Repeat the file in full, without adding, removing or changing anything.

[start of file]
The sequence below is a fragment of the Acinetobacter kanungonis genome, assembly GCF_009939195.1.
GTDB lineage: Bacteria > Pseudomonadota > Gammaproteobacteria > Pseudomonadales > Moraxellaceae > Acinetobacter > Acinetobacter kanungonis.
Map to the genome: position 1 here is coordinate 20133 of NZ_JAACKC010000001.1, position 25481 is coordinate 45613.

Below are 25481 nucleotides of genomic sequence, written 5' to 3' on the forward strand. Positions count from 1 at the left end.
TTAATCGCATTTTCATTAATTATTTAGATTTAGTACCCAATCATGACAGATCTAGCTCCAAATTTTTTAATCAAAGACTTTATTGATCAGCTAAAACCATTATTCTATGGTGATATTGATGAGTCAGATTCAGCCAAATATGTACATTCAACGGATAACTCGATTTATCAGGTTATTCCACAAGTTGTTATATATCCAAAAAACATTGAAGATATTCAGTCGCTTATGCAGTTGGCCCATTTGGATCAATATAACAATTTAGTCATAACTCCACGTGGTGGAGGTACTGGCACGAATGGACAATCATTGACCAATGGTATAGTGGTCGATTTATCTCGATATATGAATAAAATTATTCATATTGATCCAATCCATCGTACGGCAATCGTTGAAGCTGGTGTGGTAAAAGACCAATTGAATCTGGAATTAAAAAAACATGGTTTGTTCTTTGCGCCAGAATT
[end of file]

The sequence below is a fragment of the Acinetobacter kanungonis genome, assembly GCF_009939195.1.
GTDB lineage: Bacteria > Pseudomonadota > Gammaproteobacteria > Pseudomonadales > Moraxellaceae > Acinetobacter > Acinetobacter kanungonis.
Map to the genome: position 1 here is coordinate 20133 of NZ_JAACKC010000001.1, position 25481 is coordinate 45613.

Below are 25481 nucleotides of genomic sequence, written 5' to 3' on the forward strand. Positions count from 1 at the left end.
TTAATCGCATTTTCATTAATTATTTAGATTTAGTACCCAATCATGACAGATCTAGCTCCAAATTTTTTAATCAAAGACTTTATTGATCAGCTAAAACCATTATTCTATGGTGATATTGATGAGTCAGATTCAGCCAAATATGTACATTCAACGGATAACTCGATTTATCAGGTTATTCCACAAGTTGTTATATATCCAAAAAACATTGAAGATATTCAGTCGCTTATGCAGTTGGCCCATTTGGATCAATATAACAATTTAGTCATAACTCCACGTGGTGGAGGTACTGGCACGAATGGACAATCATTGACCAATGGTATAGTGGTCGATTTATCTCGATATATGAATAAAATTATTCATATTGATCCAATCCATCGTACGGCAATCGTTGAAGCTGGTGTGGTAAAAGACCAATTGAATCTGGAATTAAAAAAACATGGTTTGTTCTTTGCGCCAGAATT